The boss of International Airlines Group is calling on the government to scrap Air Passenger Duty in the light of Scottish plans to halve the tax once the power is devolved to Edinburgh.
His demand also comes as proposals to devolve the aviation duty to Wales are being drawn up.
Chief executive of the British Airways parent company, Willie Walsh, urged chancellor George Osborne to act to boost inbound tourism.
Osborne should cut APD, “radically reform” the visa system for Chinese visitors and protect funding for VisitBritain despite the prospect of cuts elsewhere, said Walsh.
He made the pleas in his submission to the Comprehensive Spending Review, in which the Treasury has asked departments to find £20 billion in savings over the next four years.
APD is “the highest tax of its kind anywhere in the world and acts as a major brake on tourism to the UK and inward investment”, Walsh said.
The tax costs each traveller between £13 and £142 depending on the distance travelled and ticket class, and there are worries that English airports will suffer from more passengers choosing to fly from Scotland and Wales if they cut APD.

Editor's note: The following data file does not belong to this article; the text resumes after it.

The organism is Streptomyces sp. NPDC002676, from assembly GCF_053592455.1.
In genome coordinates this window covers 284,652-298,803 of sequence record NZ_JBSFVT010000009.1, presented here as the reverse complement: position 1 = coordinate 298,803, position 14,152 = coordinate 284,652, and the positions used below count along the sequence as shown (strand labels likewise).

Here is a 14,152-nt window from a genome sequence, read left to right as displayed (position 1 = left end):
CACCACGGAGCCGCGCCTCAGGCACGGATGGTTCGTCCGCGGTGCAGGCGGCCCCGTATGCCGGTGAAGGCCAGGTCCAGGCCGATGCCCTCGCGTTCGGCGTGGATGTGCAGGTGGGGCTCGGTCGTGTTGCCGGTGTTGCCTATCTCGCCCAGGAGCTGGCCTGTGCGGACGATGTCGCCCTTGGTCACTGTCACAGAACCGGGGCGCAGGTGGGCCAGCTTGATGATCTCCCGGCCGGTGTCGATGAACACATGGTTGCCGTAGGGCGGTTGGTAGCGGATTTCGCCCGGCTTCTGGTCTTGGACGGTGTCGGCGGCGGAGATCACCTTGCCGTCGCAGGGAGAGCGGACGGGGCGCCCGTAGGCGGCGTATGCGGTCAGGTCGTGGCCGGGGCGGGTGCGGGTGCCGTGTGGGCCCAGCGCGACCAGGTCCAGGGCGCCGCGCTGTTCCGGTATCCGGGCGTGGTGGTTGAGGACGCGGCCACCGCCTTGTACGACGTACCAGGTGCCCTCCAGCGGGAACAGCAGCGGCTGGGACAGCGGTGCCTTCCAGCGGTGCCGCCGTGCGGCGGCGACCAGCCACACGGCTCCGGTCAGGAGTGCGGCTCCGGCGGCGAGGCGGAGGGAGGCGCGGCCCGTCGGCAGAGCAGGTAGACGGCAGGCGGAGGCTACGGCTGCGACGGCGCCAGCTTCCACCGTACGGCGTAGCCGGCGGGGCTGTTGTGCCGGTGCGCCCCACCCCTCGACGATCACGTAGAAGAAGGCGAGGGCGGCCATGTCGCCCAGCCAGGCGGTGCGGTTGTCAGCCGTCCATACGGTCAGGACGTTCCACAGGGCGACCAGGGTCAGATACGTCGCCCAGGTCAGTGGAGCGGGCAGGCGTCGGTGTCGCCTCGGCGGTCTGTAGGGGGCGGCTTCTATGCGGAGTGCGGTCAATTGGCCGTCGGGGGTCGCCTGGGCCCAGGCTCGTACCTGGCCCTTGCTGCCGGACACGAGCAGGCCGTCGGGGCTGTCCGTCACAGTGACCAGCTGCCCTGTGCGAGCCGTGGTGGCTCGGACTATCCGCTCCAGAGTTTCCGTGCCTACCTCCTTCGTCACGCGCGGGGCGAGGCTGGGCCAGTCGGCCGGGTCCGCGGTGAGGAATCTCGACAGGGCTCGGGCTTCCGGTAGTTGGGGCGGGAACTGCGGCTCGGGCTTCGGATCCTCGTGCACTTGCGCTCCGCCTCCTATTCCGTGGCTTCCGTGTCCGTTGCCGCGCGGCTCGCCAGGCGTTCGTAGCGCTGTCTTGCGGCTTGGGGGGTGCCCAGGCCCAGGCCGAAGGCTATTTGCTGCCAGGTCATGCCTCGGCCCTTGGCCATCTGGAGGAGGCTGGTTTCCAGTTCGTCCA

Walsh warned the government that many voters might consider devolution of the tax as creating an inherent unfairness, the Telegraph reported.
He called on APD to be abolished altogether, arguing that this would boost the overall economy.
Walsh also urged the chancellor to bring the country’s visa system for Chinese visitors into line with the US, which announced last year that it would grant 10-year visas to help boost lucrative tourism.
A 10-year visa to the US costs around £100. The UK equivalent for Chinese nationals is about £800.
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